By  on February 24, 2010

WASHINGTON — The retail and fashion industries largely increased their level of spending on lobbying last year, pouring millions of dollars into influencing critical policies on trade, health care, organized retail crime, credit card fees and union organizing.

Wal-Mart Stores Inc., Sears Holdings Corp., Tiffany & Co., Hanesbrands Inc., J.C. Penney Co. and Abercrombie & Fitch all boosted their spending last year on lobbying the Obama administration and Congress, according to the government’s recently released lobbying figures.

Target Corp. and Limited Brands Inc. cut back on lobbying expenditures. (See box below.)

President Obama’s signature issues, including health care reform, climate change and clean energy proposals, and financial regulatory reform all stalled in Congress last year and have been in limbo in the early part of 2010.

Apparel brands, retailers and industry trade groups, opposed to many of the far-reaching policy proposals that would impose tough new regulations on the business community, saw their money spent on lobbying as a great return on investment.

But there were fewer lobbying successes in the trade area, where many of the industry’s trade expansion priorities failed to lead to congressional action under a Democratic-controlled Congress and White House.

The industry’s two top retail lobbying groups cited the congressional impasse over the Employee Free Choice Act that would boost unionizing efforts last year as the one, clear-cut lobbying victory of 2009.

“Clearly, I think our efforts on EFCA paid out great dividends,” said Steve Pfister, senior vice president for government relations at the National Retail Federation, which spent $2 million on lobbying in 2009 compared with $2.1 million in 2008. “That was organized labor’s top priority. The lobbying efforts by the NRF and the broader business community really stopped EFCA in its tracks.”

The AFL-CIO spent $2.26 million in 2009 compared with $1.7 million in 2008 and focused much of its time and resources on EFCA and health care reform.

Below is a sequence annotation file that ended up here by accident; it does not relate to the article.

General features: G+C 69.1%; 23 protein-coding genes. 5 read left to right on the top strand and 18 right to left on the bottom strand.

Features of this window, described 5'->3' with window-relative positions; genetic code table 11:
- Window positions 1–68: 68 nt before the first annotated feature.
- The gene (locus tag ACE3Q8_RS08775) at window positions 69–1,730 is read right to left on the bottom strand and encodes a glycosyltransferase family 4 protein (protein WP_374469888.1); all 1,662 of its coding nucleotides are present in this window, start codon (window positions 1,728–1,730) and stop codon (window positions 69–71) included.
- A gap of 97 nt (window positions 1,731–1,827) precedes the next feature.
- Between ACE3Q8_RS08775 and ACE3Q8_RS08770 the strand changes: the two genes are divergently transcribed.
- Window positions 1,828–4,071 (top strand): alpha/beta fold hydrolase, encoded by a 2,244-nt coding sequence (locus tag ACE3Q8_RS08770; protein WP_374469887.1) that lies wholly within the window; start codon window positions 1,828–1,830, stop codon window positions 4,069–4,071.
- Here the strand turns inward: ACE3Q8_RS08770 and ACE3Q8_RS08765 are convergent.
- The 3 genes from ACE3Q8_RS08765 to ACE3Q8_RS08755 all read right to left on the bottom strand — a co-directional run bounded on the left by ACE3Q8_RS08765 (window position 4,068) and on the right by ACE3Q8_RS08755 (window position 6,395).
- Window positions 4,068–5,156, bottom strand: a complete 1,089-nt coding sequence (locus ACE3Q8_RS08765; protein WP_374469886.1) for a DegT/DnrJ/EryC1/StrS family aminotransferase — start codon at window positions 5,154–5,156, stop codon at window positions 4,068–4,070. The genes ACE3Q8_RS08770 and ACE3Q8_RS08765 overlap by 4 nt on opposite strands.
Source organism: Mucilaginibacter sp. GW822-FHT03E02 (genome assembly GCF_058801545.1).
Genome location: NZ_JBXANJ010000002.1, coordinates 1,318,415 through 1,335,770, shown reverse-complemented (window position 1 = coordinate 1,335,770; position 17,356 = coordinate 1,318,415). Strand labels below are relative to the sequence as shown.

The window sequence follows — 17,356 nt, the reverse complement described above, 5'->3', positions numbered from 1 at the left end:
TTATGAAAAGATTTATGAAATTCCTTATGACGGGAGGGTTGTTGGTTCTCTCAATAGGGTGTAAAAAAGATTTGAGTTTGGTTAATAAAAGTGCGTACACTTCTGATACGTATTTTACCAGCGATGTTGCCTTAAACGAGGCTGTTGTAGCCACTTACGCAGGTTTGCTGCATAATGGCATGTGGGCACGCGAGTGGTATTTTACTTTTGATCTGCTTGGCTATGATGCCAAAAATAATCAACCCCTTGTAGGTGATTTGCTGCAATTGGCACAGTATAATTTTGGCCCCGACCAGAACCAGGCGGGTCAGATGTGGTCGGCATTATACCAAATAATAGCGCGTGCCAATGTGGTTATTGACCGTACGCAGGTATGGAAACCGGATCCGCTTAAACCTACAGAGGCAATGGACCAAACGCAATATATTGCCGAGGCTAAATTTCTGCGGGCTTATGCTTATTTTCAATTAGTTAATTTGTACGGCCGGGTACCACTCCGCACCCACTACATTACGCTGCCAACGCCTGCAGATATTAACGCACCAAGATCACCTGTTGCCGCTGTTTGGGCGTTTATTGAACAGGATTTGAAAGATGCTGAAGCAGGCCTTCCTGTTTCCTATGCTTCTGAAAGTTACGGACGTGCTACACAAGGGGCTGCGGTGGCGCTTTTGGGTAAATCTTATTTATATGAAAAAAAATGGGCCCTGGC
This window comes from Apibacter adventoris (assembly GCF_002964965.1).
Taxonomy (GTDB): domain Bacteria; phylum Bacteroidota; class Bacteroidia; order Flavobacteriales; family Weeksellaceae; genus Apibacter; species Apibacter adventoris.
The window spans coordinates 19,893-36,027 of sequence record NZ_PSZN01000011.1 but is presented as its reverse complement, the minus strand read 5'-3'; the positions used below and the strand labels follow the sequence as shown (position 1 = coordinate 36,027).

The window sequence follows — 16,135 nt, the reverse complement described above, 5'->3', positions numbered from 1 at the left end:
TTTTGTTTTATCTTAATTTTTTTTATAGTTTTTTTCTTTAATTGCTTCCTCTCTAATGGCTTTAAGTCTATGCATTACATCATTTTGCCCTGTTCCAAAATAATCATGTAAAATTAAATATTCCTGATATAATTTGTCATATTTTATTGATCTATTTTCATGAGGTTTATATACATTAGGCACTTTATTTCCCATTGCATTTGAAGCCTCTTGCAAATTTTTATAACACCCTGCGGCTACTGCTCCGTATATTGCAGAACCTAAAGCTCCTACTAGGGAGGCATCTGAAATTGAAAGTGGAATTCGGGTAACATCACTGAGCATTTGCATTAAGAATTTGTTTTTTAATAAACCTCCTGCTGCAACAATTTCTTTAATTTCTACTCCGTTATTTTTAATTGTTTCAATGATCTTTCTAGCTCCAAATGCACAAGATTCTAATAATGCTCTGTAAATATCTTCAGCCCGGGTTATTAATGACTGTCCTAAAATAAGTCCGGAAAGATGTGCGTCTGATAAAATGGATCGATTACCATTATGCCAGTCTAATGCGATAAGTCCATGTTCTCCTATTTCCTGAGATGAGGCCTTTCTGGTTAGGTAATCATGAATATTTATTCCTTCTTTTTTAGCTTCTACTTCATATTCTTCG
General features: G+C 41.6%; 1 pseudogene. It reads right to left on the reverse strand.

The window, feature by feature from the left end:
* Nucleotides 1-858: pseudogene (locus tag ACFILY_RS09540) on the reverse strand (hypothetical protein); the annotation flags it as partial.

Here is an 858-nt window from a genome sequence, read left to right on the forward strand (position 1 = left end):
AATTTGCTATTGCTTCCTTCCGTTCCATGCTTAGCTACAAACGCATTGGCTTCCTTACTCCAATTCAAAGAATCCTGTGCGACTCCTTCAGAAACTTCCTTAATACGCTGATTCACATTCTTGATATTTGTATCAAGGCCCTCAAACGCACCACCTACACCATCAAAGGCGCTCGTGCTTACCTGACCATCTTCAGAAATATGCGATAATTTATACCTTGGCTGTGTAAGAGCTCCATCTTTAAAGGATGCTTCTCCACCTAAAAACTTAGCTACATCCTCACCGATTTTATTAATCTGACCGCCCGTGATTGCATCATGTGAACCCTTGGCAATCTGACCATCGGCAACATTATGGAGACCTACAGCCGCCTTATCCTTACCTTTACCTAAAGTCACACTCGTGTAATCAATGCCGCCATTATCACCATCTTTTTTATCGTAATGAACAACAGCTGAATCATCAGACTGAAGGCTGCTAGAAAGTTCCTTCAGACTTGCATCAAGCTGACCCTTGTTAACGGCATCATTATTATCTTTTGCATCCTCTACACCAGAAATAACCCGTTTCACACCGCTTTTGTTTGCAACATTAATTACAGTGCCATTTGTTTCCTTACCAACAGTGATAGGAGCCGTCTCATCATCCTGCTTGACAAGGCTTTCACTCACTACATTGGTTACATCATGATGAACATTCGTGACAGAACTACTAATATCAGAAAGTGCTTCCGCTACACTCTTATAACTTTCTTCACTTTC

“We haven’t closed the book on EFCA at all at this moment in time,” said Thea Lee, deputy chief of staff for the AFL-CIO, adding that though the union was “disappointed” that neither health care reform nor EFCA moved last year, there are signals that both initiatives could see action this year.

While it is still unclear whether labor groups and Democratic leaders can strike a compromise this year on the union bill, the prospects of such a measure moving appear slim, particularly in a congressional election year.

Pfister said the success or failure of lobbying efforts hinges on numerous factors and is largely driven by the political climate and agenda of the party in control. He said on issues like interchange fees, hidden fees credit card companies charge merchants every time a consumer purchases a product with their cards, “there was a more receptive ear with the Democrats.”

Wal-Mart, Target and Limited Brands all highlighted advocacy against EFCA, which called for unions to be allowed to have card-check elections instead of closed ballots, in their government lobbying forms.

John Emling, senior vice president for government affairs for the Retail Industry Leaders Association, also called the lobbying initiative against EFCA a success but he acknowledged that in other areas such as employer mandates in health care reform legislation, which RILA and the NRF opposed, the business community’s advocacy was “ignored” by Congress.


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